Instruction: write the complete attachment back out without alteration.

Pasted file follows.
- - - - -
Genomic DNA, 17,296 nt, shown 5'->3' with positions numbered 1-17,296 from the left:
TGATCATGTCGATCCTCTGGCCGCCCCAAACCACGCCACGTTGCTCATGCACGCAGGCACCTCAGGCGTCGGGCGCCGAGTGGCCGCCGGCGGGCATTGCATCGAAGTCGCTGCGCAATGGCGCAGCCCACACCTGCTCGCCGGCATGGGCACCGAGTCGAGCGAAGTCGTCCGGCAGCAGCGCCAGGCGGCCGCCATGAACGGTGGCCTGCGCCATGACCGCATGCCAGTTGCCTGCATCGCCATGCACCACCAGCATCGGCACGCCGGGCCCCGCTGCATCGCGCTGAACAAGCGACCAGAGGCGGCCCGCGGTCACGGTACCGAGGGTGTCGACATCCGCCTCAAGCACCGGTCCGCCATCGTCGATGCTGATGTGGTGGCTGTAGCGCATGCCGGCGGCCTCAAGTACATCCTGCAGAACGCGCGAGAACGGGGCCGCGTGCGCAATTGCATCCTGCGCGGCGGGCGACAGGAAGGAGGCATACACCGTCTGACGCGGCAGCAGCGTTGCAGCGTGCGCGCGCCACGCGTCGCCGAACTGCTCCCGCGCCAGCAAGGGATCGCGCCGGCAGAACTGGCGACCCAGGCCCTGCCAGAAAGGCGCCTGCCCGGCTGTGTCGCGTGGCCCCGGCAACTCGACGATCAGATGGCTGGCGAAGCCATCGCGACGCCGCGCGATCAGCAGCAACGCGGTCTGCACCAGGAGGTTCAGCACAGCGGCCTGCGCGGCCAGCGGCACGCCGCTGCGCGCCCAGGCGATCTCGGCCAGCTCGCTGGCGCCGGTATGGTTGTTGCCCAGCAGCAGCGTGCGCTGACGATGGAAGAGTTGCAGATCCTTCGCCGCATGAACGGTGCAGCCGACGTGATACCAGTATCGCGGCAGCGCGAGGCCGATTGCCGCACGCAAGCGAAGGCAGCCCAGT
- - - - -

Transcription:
Genomic DNA, 17,296 nt, shown 5'->3' with positions numbered 1-17,296 from the left:
TGATCATGTCGATCCTCTGGCCGCCCCAAACCACGCCACGTTGCTCATGCACGCAGGCACCTCAGGCGTCGGGCGCCGAGTGGCCGCCGGCGGGCATTGCATCGAAGTCGCTGCGCAATGGCGCAGCCCACACCTGCTCGCCGGCATGGGCACCGAGTCGAGCGAAGTCGTCCGGCAGCAGCGCCAGGCGGCCGCCATGAACGGTGGCCTGCGCCATGACCGCATGCCAGTTGCCTGCATCGCCATGCACCACCAGCATCGGCACGCCGGGCCCCGCTGCATCGCGCTGAACAAGCGACCAGAGGCGGCCCGCGGTCACGGTACCGAGGGTGTCGACATCCGCCTCAAGCACCGGTCCGCCATCGTCGATGCTGATGTGGTGGCTGTAGCGCATGCCGGCGGCCTCAAGTACATCCTGCAGAACGCGCGAGAACGGGGCCGCGTGCGCAATTGCATCCTGCGCGGCGGGCGACAGGAAGGAGGCATACACCGTCTGACGCGGCAGCAGCGTTGCAGCGTGCGCGCGCCACGCGTCGCCGAACTGCTCCCGCGCCAGCAAGGGATCGCGCCGGCAGAACTGGCGACCCAGGCCCTGCCAGAAAGGCGCCTGCCCGGCTGTGTCGCGTGGCCCCGGCAACTCGACGATCAGATGGCTGGCGAAGCCATCGCGACGCCGCGCGATCAGCAGCAACGCGGTCTGCACCAGGAGGTTCAGCACAGCGGCCTGCGCGGCCAGCGGCACGCCGCTGCGCGCCCAGGCGATCTCGGCCAGCTCGCTGGCGCCGGTATGGTTGTTGCCCAGCAGCAGCGTGCGCTGACGATGGAAGAGTTGCAGATCCTTCGCCGCATGAACGGTGCAGCCGACGTGATACCAGTATCGCGGCAGCGCGAGGCCGATTGCCGCACGCAAGCGAAGGCAGCCCAGT